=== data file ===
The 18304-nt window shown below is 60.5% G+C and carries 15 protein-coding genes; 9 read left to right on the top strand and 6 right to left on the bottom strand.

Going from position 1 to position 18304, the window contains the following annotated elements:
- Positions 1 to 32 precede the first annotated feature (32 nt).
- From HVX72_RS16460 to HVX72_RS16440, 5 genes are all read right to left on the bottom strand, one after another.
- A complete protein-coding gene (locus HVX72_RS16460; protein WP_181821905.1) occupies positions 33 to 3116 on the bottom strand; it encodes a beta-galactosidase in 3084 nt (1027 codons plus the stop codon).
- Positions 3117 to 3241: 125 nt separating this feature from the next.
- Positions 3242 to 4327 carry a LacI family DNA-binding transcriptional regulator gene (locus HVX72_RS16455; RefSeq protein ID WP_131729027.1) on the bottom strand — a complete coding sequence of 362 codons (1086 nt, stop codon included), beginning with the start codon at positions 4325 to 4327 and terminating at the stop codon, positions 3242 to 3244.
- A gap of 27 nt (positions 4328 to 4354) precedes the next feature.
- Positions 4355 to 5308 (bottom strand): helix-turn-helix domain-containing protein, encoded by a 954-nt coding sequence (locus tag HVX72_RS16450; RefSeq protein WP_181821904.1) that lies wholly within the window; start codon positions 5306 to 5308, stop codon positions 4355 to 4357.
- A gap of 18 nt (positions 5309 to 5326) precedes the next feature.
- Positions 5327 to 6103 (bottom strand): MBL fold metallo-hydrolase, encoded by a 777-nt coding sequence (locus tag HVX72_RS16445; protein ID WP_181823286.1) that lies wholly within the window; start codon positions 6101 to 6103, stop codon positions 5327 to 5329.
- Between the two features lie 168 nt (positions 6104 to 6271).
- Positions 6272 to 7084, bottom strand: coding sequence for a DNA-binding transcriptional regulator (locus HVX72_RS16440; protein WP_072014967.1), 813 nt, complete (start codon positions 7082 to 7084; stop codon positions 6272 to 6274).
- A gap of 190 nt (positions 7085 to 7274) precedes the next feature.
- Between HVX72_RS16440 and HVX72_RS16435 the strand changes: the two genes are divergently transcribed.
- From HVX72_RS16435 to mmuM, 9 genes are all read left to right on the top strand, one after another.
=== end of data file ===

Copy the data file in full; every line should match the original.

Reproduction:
The 18304-nt window shown below is 60.5% G+C and carries 15 protein-coding genes; 9 read left to right on the top strand and 6 right to left on the bottom strand.

Going from position 1 to position 18304, the window contains the following annotated elements:
- Positions 1 to 32 precede the first annotated feature (32 nt).
- From HVX72_RS16460 to HVX72_RS16440, 5 genes are all read right to left on the bottom strand, one after another.
- A complete protein-coding gene (locus HVX72_RS16460; protein WP_181821905.1) occupies positions 33 to 3116 on the bottom strand; it encodes a beta-galactosidase in 3084 nt (1027 codons plus the stop codon).
- Positions 3117 to 3241: 125 nt separating this feature from the next.
- Positions 3242 to 4327 carry a LacI family DNA-binding transcriptional regulator gene (locus HVX72_RS16455; RefSeq protein ID WP_131729027.1) on the bottom strand — a complete coding sequence of 362 codons (1086 nt, stop codon included), beginning with the start codon at positions 4325 to 4327 and terminating at the stop codon, positions 3242 to 3244.
- A gap of 27 nt (positions 4328 to 4354) precedes the next feature.
- Positions 4355 to 5308 (bottom strand): helix-turn-helix domain-containing protein, encoded by a 954-nt coding sequence (locus tag HVX72_RS16450; RefSeq protein WP_181821904.1) that lies wholly within the window; start codon positions 5306 to 5308, stop codon positions 4355 to 4357.
- A gap of 18 nt (positions 5309 to 5326) precedes the next feature.
- Positions 5327 to 6103 (bottom strand): MBL fold metallo-hydrolase, encoded by a 777-nt coding sequence (locus tag HVX72_RS16445; protein ID WP_181823286.1) that lies wholly within the window; start codon positions 6101 to 6103, stop codon positions 5327 to 5329.
- Between the two features lie 168 nt (positions 6104 to 6271).
- Positions 6272 to 7084, bottom strand: coding sequence for a DNA-binding transcriptional regulator (locus HVX72_RS16440; protein WP_072014967.1), 813 nt, complete (start codon positions 7082 to 7084; stop codon positions 6272 to 6274).
- A gap of 190 nt (positions 7085 to 7274) precedes the next feature.
- Between HVX72_RS16440 and HVX72_RS16435 the strand changes: the two genes are divergently transcribed.
- From HVX72_RS16435 to mmuM, 9 genes are all read left to right on the top strand, one after another.